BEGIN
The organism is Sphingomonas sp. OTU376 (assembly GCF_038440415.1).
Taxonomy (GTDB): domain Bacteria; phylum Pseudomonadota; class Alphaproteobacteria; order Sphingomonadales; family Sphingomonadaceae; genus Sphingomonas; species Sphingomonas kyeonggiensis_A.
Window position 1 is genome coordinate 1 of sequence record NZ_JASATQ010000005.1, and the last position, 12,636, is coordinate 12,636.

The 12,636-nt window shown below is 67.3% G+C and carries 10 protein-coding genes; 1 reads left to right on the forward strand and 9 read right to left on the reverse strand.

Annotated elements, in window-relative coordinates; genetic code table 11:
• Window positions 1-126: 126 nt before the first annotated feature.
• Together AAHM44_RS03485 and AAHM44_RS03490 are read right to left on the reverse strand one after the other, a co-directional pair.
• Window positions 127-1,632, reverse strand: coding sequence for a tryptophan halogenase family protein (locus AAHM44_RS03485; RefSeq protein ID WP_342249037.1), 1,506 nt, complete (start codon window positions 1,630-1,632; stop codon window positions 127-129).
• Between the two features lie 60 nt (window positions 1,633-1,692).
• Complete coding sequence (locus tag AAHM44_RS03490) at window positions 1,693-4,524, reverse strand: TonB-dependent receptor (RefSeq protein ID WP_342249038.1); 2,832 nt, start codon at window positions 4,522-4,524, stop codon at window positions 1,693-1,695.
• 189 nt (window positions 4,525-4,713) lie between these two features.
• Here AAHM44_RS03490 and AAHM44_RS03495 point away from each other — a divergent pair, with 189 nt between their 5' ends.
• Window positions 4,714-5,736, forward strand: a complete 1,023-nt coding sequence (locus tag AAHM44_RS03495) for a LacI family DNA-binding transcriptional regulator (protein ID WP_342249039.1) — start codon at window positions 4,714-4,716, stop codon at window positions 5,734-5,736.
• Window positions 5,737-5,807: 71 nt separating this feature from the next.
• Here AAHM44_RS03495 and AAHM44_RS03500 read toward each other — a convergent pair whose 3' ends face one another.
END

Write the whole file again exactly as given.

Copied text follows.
The organism is Sphingomonas sp. OTU376 (assembly GCF_038440415.1).
Taxonomy (GTDB): domain Bacteria; phylum Pseudomonadota; class Alphaproteobacteria; order Sphingomonadales; family Sphingomonadaceae; genus Sphingomonas; species Sphingomonas kyeonggiensis_A.
Window position 1 is genome coordinate 1 of sequence record NZ_JASATQ010000005.1, and the last position, 12,636, is coordinate 12,636.

The 12,636-nt window shown below is 67.3% G+C and carries 10 protein-coding genes; 1 reads left to right on the forward strand and 9 read right to left on the reverse strand.

Annotated elements, in window-relative coordinates; genetic code table 11:
• Window positions 1-126: 126 nt before the first annotated feature.
• Together AAHM44_RS03485 and AAHM44_RS03490 are read right to left on the reverse strand one after the other, a co-directional pair.
• Window positions 127-1,632, reverse strand: coding sequence for a tryptophan halogenase family protein (locus AAHM44_RS03485; RefSeq protein ID WP_342249037.1), 1,506 nt, complete (start codon window positions 1,630-1,632; stop codon window positions 127-129).
• Between the two features lie 60 nt (window positions 1,633-1,692).
• Complete coding sequence (locus tag AAHM44_RS03490) at window positions 1,693-4,524, reverse strand: TonB-dependent receptor (RefSeq protein ID WP_342249038.1); 2,832 nt, start codon at window positions 4,522-4,524, stop codon at window positions 1,693-1,695.
• 189 nt (window positions 4,525-4,713) lie between these two features.
• Here AAHM44_RS03490 and AAHM44_RS03495 point away from each other — a divergent pair, with 189 nt between their 5' ends.
• Window positions 4,714-5,736, forward strand: a complete 1,023-nt coding sequence (locus tag AAHM44_RS03495) for a LacI family DNA-binding transcriptional regulator (protein ID WP_342249039.1) — start codon at window positions 4,714-4,716, stop codon at window positions 5,734-5,736.
• Window positions 5,737-5,807: 71 nt separating this feature from the next.
• Here AAHM44_RS03495 and AAHM44_RS03500 read toward each other — a convergent pair whose 3' ends face one another.